Infoscience

Thesis

Joint Acquisition of Color and Near-Infrared Images on a Single Sensor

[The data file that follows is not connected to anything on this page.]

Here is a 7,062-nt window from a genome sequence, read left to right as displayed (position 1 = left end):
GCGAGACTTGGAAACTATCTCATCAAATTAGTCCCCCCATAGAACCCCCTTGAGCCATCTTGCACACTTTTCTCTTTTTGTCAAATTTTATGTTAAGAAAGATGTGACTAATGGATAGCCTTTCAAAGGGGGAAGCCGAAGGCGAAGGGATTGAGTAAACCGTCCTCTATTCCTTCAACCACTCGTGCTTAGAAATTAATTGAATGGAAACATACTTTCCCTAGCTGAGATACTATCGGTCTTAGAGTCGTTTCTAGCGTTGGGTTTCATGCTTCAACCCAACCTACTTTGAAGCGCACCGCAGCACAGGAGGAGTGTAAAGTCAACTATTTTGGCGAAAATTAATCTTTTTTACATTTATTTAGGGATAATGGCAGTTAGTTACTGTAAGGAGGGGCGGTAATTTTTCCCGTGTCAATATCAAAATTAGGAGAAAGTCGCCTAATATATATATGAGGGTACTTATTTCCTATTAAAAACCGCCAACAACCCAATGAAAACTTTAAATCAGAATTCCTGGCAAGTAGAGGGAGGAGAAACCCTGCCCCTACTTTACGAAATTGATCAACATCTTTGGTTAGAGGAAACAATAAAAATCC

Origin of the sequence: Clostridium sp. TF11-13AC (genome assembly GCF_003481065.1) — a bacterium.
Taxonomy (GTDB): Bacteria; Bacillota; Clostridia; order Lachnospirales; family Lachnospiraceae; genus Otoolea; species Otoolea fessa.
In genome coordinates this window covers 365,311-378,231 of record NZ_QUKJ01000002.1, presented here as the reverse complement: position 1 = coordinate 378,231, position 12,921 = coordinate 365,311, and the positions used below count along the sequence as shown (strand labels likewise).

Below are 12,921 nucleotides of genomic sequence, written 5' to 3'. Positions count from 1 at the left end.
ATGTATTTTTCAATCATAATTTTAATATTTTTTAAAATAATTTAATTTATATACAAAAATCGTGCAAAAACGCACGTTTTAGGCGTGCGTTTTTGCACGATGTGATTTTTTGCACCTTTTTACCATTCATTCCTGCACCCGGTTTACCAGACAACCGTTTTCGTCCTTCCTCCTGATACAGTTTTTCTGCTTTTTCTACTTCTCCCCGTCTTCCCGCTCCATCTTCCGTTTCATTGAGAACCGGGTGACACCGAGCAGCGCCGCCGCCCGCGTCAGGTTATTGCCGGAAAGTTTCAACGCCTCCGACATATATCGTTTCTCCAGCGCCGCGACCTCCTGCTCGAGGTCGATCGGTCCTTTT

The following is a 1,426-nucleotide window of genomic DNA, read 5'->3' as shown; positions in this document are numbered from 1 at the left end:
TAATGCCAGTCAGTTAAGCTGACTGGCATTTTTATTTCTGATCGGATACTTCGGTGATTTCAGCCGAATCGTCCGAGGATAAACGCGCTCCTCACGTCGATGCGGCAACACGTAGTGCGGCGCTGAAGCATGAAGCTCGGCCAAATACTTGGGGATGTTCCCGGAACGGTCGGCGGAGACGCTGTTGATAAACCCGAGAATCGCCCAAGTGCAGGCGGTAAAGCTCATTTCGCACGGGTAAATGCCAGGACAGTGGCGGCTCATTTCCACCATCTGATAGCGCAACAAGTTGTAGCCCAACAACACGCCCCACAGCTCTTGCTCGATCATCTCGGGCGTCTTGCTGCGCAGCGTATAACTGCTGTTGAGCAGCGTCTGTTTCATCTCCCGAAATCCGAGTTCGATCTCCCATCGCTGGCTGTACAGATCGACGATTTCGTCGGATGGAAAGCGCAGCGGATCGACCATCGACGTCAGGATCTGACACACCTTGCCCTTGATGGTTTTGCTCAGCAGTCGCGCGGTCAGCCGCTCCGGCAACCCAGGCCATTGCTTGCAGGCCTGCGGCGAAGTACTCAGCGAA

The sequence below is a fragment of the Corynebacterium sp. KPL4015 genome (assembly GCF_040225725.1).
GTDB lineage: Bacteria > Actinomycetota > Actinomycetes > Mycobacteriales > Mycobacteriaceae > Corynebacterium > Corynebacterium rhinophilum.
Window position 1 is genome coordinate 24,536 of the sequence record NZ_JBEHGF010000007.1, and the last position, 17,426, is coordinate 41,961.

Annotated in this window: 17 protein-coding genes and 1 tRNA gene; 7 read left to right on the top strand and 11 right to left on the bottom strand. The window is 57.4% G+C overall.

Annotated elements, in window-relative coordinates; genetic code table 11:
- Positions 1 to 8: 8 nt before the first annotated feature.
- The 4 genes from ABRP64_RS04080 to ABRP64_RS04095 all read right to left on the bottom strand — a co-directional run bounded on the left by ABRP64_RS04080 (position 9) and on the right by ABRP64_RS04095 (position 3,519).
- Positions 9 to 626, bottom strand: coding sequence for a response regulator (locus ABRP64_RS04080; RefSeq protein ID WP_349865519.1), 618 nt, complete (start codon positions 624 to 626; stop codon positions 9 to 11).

In the past few years, fusing NIR and color images has been explored in general computational photography and computer vision tasks, where traditionally only color images are used. The additional information provided by the differences of light and scene reflections in the visible and NIR bands of the electromagnetic spectrum is used in several applications such as image denoising, image dehazing, shadow detection and removal, and high dynamic-range imaging. In this thesis, we study a system that simultaneously captures color and NIR images on a single silicon sensor. Such a camera could be manufactured with minor changes in the hardware of consumer color cameras and it could be integrated inside small devices such as cell phones. We address two main challenges in color and NIR acquisition. First, we study the spatial and spectral sampling of the scene, which is inevitable in single-sensor acquisition of multiple spectral channels. We then focus on chromatic aberration distortions. Similarly to color imaging, we use a color filter array (CFA) to sample the scene in visible and NIR bands. We address two main challenges regarding the CFA: (1) designing the CFA, and (2) developing a demosaicing algorithm to reconstruct full-resolution images from the subsampled measurements. We consider a general CFA with filters that transmit different mixtures of color and NIR channels. We develop a framework that, by exploiting the spatial and spectral correlations of color and NIR images, computes the transmittance of each filter and the demosaicing matrix. Our optimized CFA and demosaicing outperform other solutions developed for single-sensor color and NIR acquisition. We also investigate a CFA that is formed by one blue, one green, one red, and one NIR-pass filter. We call it the RGBN CFA and assume that, similarly to color cameras, it uses dye filters that do not have sharp cut-offs. Hence, color and NIR radiations leak into NIR and color filters, respectively. We devise an algorithm that reconstructs full-resolution images from mixed and subsampled sensor measurements. The RGBN CFA and our reconstruction algorithm perform as well as or even better than other single-sensor acquisition techniques that use more complicated hardware components. The problem of chromatic aberration is caused by deficiencies of optical elements. A simple lens converges light rays with different wavelengths at different distances from the lens. Hence, if the color image is in focus and sharp on the sensor plane, the NIR image captured with the same focus settings is out of focus and blurred. We propose an algorithm that retrieves the lost details in NIR using the gradients of the sharp color image. As the high-frequency details of color and NIR images are not strongly correlated in all image patches, our method locally adapts the contribution of color gradients in deblurring. To achieve this, we develop a multiscale scheme that iterates between deblurring NIR and estimating the correlation between color and NIR high-frequency components. Our algorithm outperforms both blind and guided deblurring approaches. We also design a method that estimates a dense blur-kernel map when the severity of chromatic aberration changes as the depths of objects vary across the image. Our method performs better than the competing methods both in estimating the blur-kernel map and in deblurring.

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